Survey of Energy Resources 2007
Solar thermal collectors are used to heat air, water or other liquids, depending on the applications, while solar photovoltaic (PV) collectors are used to convert sunlight to electricity directly. High-temperature solar thermal collectors are also used to produce electricity indirectly via thermodynamic cycles. Non-concentrating (or flat-plate) types of solar collectors can produce temperatures of about 100?C or less, which is applicable for many uses such as building heating and cooling, domestic hot water and industrial process heat. Medium-temperature concentrating collectors such as parabolic troughs or parabolic dishes may be used to provide temperatures from about 100?C to about 400?C. Such collectors may be used for various applications from refrigeration to industrial process heat and electricity generation. Central-receiver types of solar concentrating collectors are able to produce temperatures as much as 2 000?C or even higher. Therefore, they are used to produce electrical power and as high-temperature furnaces in industrial processes.
PV panels are solid-state and are therefore very rugged, with a long life. At present, panels based on crystalline and polycrystalline silicon solar cells are the most common. Their efficiencies have gradually increased, while costs have decreased over the last three decades. For example, the efficiencies of multijunction cells and concentrating PV have been reported to be as high as 40%, and most panels available in the market have efficiencies of the order of 15%. The retail price of PV panels came down from about US$ 30/W about 30 years ago to about US$ 3/W some 3 years ago. The price went up recently, owing to a very rapid increase in demand which created a temporary shortage of silicon wafers. While this situation has created opportunities for investments in silicon wafer production which will bring supply into line with demand, it has also created opportunities for companies to start production of thin-film solar cells based on cadmium telluride (CdTe) and copper indium diselenide (CIS), which use much less material and therefore have the potential to ultimately bring the cost of PV panels down to about US$ 1/W.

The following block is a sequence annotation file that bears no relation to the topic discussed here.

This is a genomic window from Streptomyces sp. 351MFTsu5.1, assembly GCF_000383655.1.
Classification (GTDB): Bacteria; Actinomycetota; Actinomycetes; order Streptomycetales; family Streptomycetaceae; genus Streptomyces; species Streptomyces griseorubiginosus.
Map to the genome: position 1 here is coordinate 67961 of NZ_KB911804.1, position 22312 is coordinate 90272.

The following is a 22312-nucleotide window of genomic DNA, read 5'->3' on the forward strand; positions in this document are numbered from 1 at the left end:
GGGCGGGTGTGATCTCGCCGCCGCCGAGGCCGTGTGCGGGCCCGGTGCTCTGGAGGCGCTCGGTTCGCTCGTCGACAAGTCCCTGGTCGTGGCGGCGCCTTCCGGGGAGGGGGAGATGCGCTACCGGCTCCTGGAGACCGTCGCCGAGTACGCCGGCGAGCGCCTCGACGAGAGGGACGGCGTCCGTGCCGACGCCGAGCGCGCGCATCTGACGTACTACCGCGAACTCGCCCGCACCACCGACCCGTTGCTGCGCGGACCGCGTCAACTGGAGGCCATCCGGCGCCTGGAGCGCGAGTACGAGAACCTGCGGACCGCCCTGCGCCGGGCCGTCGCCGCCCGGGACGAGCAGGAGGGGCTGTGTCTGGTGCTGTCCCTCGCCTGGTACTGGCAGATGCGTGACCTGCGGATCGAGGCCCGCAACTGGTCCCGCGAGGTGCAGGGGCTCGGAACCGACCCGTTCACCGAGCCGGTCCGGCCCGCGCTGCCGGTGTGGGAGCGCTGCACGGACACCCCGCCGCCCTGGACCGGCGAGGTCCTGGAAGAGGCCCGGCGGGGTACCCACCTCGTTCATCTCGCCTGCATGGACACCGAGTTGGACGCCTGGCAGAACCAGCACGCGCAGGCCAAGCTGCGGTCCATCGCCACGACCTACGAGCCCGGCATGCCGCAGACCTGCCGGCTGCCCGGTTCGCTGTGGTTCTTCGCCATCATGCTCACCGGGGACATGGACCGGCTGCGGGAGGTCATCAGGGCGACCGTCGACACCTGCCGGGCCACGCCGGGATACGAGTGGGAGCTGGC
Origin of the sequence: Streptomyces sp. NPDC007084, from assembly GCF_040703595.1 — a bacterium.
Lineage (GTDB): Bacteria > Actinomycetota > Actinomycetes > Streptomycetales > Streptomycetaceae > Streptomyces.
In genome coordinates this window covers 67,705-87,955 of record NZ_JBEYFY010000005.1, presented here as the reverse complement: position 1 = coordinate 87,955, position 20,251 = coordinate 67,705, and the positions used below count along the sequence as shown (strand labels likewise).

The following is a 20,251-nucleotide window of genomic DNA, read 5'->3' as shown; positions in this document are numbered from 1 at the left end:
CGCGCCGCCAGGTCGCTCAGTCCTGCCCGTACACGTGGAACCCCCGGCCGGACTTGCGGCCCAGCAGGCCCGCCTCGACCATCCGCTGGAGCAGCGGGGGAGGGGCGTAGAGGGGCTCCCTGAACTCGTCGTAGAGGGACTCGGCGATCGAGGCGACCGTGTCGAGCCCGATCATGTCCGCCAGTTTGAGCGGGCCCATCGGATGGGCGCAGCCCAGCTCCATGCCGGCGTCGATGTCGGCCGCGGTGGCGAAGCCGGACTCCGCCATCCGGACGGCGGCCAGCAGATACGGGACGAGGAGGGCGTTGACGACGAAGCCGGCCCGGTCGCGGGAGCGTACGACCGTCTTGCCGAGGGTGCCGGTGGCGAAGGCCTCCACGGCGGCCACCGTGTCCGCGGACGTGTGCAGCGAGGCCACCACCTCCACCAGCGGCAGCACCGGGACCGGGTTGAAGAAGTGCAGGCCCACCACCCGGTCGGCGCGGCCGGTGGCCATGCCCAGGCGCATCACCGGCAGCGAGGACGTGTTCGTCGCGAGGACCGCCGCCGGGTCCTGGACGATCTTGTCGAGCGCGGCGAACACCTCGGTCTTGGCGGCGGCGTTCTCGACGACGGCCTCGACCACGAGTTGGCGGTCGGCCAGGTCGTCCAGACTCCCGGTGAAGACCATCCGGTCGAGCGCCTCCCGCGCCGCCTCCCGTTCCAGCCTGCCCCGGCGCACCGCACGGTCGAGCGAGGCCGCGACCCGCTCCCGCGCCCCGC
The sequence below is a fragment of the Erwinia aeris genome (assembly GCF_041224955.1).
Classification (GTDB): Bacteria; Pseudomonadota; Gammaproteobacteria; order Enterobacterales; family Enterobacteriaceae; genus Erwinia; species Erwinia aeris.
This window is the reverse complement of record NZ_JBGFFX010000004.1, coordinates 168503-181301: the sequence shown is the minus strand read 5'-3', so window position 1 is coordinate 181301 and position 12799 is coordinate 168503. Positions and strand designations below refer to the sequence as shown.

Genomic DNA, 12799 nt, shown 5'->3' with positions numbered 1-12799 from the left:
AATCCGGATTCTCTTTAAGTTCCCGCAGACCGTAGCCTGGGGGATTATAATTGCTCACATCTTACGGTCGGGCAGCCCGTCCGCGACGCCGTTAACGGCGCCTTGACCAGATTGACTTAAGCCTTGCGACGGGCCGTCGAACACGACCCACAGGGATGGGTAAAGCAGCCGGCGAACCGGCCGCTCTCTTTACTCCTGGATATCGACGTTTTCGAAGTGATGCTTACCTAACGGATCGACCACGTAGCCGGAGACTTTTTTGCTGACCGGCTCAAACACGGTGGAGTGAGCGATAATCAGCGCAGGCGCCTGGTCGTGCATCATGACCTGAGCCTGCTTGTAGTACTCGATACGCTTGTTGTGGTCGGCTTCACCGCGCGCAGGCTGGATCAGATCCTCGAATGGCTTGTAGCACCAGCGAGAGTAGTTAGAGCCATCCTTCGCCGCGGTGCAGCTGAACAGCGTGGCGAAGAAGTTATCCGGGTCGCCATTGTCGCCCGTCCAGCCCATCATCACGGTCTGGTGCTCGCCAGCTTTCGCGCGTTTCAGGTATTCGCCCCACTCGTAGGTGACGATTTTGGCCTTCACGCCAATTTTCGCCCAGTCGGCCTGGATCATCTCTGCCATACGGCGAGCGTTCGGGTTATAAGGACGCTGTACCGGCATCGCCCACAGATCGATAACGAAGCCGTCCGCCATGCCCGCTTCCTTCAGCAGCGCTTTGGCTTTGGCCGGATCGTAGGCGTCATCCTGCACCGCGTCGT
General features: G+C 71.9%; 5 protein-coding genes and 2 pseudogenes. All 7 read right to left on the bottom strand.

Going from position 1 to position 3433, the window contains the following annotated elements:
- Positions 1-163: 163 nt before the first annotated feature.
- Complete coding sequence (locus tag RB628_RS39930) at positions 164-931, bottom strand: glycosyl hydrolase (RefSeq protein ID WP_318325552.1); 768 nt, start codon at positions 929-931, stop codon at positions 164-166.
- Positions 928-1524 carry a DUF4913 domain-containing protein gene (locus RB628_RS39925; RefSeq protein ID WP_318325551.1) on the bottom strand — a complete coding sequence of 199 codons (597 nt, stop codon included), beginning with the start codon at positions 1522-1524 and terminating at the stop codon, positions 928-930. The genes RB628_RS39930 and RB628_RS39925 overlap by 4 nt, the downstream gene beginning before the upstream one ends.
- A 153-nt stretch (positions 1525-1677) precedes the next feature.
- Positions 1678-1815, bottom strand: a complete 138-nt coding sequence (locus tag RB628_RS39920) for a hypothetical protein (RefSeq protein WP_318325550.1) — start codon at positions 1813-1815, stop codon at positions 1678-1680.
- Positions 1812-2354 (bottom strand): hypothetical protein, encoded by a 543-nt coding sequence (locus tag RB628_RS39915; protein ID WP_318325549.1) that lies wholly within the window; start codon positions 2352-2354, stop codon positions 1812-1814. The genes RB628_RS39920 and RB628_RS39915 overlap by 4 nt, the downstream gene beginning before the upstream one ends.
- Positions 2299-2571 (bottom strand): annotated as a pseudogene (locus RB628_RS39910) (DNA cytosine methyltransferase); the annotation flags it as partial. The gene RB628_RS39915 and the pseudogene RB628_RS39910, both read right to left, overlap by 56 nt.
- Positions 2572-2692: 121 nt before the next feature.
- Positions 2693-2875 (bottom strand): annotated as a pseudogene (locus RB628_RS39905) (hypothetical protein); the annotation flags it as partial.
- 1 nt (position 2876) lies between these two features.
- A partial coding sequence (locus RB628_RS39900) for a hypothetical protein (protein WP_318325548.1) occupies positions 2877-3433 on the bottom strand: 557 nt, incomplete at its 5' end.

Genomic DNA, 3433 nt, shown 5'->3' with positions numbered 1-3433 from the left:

To evaluate the efficiency of solar energy systems, a standard flux of about 1 000 W/m2 is used, which is approximately the solar radiation incident on a surface directly facing the sun on a clear day around noon. Consequently, solar systems are rated in terms of peak watts (output under a 1 kW/m2 illumination).